X-Men Generation X #1 – Comicphiles

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Written by
Christina Strain
Art by
Amilcar Pinna
Cover by
Terry Dodson 

The first comic I ever picked up was a story featuring the X-Men. I was obsessed with Xavier and his band of mutant misfits for years, but for the past few years I’ve been more interested in comics outside the realms of the Marvel and DC universe. Image is the pinnacle of quality, in my opinion, and I’ve been mostly buying their titles, with a few others from Boom! Studios as well.

However, for this week’s Comicphiles, I decided to pick up Generation X #1. Hands in the air, the main reason I picked it up was because one of the X-Men’s best characters – Jubilee – was front and centre on the cover. I figured if I’m going to delve back into the X-Universe, I may as well start with a character that’s a proven winner. X-Men

The story is about the new and improved school and its latest generation of mutants, ready and ripe to be trained. There’s been a name change too (yeah, yet another one) and now the school runs under the moniker ‘The Xavier Institute for Mutant Education and Outreach’. Quite a mouthful, right? Well, the name isn’t the worst part; the school is now situated in Central Park. Central Park in New York… Yeah. I wasn’t a fan of that either, but the rest of the comic makes up for it.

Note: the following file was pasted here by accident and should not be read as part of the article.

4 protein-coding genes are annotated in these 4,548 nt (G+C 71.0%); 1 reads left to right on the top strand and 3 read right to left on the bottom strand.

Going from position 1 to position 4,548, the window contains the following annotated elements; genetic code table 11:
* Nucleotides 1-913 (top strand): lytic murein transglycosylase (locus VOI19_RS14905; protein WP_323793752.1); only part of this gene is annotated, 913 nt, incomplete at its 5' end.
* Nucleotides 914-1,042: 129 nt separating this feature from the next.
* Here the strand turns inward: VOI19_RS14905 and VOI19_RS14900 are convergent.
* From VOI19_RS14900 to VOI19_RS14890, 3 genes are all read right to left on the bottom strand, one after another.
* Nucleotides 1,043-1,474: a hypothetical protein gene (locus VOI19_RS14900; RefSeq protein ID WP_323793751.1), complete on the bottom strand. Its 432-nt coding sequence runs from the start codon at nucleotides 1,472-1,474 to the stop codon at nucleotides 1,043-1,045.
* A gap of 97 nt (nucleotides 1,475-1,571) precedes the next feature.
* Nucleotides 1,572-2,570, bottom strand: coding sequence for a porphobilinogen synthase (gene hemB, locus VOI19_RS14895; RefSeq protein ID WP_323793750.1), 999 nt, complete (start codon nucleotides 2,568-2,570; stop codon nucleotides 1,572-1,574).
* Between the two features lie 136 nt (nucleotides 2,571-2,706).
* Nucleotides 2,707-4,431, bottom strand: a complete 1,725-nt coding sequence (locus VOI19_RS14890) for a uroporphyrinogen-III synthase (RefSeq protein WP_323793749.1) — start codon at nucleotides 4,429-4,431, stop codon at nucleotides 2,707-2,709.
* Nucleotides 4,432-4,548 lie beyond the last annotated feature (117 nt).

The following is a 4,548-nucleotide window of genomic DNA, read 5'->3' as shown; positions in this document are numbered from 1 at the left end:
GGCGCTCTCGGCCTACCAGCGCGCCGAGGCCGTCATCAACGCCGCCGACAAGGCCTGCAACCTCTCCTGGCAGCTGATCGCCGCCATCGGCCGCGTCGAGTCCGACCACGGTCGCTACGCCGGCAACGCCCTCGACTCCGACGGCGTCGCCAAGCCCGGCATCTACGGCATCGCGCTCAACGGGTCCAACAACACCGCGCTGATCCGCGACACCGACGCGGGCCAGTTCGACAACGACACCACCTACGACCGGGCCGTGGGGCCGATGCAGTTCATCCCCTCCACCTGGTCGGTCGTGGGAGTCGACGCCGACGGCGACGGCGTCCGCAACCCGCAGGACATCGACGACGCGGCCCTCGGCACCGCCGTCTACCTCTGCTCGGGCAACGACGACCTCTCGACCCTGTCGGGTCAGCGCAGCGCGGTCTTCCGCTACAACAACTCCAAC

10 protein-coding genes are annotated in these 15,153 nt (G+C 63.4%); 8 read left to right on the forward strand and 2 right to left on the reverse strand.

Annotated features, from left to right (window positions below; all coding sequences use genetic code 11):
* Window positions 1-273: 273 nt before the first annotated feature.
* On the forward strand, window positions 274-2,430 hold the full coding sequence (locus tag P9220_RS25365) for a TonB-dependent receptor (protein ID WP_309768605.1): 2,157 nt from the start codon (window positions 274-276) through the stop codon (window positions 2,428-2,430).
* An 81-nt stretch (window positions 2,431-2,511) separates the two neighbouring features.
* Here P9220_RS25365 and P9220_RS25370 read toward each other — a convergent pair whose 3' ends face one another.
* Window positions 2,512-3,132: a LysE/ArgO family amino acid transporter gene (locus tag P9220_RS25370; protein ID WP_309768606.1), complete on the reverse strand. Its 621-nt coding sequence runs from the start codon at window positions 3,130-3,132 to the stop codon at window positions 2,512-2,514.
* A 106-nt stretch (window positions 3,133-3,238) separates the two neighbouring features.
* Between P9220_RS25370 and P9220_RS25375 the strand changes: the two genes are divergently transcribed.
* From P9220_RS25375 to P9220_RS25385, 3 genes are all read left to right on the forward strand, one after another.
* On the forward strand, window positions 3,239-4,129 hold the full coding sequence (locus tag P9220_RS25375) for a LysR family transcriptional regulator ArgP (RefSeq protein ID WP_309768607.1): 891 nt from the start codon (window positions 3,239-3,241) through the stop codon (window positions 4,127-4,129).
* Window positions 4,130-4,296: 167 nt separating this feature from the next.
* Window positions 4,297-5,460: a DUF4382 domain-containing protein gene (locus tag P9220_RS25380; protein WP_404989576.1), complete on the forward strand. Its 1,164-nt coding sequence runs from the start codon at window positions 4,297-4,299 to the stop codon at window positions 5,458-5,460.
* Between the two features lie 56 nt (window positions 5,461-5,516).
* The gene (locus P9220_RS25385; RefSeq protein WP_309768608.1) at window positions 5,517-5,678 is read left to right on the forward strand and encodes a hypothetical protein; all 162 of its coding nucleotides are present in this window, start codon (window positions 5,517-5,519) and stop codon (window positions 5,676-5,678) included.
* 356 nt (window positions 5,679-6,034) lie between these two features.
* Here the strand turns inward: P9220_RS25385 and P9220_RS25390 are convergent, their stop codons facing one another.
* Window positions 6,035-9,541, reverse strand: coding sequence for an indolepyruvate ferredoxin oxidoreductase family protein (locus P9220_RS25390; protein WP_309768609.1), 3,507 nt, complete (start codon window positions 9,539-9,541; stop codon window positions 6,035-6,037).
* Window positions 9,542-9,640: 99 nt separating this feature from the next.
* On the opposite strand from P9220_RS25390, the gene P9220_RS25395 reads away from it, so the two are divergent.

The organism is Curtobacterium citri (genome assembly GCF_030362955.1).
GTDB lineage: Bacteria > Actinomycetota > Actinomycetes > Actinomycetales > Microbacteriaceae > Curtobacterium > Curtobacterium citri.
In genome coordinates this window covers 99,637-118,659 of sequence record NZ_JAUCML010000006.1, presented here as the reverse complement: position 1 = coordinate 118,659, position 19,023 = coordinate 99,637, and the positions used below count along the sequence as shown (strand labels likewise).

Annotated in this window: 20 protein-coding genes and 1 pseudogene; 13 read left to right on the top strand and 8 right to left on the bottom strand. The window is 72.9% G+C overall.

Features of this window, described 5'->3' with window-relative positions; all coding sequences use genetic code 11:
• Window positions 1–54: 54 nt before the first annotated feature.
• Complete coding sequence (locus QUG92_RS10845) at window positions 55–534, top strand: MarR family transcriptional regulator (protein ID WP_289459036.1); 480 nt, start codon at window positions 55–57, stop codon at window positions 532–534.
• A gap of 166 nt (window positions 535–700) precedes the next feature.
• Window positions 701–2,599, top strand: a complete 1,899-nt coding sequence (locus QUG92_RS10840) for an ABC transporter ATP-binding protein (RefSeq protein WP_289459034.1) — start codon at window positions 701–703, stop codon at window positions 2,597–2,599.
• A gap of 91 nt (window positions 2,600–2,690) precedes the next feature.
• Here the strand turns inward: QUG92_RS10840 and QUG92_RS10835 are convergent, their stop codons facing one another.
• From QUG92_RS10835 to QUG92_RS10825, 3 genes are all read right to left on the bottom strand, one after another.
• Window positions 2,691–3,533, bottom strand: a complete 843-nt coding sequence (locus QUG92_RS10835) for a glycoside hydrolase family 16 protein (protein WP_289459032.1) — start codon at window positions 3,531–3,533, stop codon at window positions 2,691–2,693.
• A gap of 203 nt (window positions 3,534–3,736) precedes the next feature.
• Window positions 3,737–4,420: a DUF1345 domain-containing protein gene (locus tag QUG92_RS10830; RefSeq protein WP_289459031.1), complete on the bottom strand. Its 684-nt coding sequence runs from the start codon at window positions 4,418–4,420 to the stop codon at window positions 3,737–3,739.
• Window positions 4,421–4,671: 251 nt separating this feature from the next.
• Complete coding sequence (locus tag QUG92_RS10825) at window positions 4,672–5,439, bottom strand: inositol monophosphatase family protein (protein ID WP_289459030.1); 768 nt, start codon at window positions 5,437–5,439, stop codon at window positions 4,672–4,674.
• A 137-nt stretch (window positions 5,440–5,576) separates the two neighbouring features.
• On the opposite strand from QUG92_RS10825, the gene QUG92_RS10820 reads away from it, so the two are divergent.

This issue follows Jubilee, who now has a baby called Shogo, as she starts her new job as a mentor at the school. Professor X no longer runs it, of course, and his shoes have been filled by none other than Kitty Pryde. Besides these old faces (although good luck recognising Kitty), the new set of mutants features a Cuckoo sister (Emma Frost clone), a face changer, a guy who can see people’s memories by touching them, a nature girl and a chick that may share some blood with The Thing. We’ll see. Oh, and Quentin Quire too, otherwise known as Kid Omega. It’s a good group and although there’s a lot of friction and awkwardness, there’s potential there for them to be a great super team.

As there usually is in an X-Men comic, there are mutants trying to carve a place in the world for themselves and, typically, there are people who want to kill them. In this new series, the bad guys are called The Purifiers who want to “purge the earth of the mutant plague”. It’s only the first issue so all we really see is the new group of mutants and the attack on the school by the Purifiers, but it’s a start, and it’s a fairly good one. There were so many X-Men comics over the years where I was just so bored, so hopefully Generation X is enough to maintain my X-Men interest again.

X-Men

What I think I’m most excited about in this title is that there’s a new kind of approach. The thing is, not all mutants are made to fight Sentinels or serve as ambassadors on behalf of their kind, nor should they be expected to. Some are just lucky to survive in a world that hates and fears them. I think in this title we’ll see more mutants who are just trying to live their lives instead of being trained up as child soldiers to fight their kind’s war.

What do you think? Would you read Generation X? Let us know in the comments!

Mary McFadden

I like words. Sometimes I read them, sometimes I write them down. Contact: marym@the-arcade.ie

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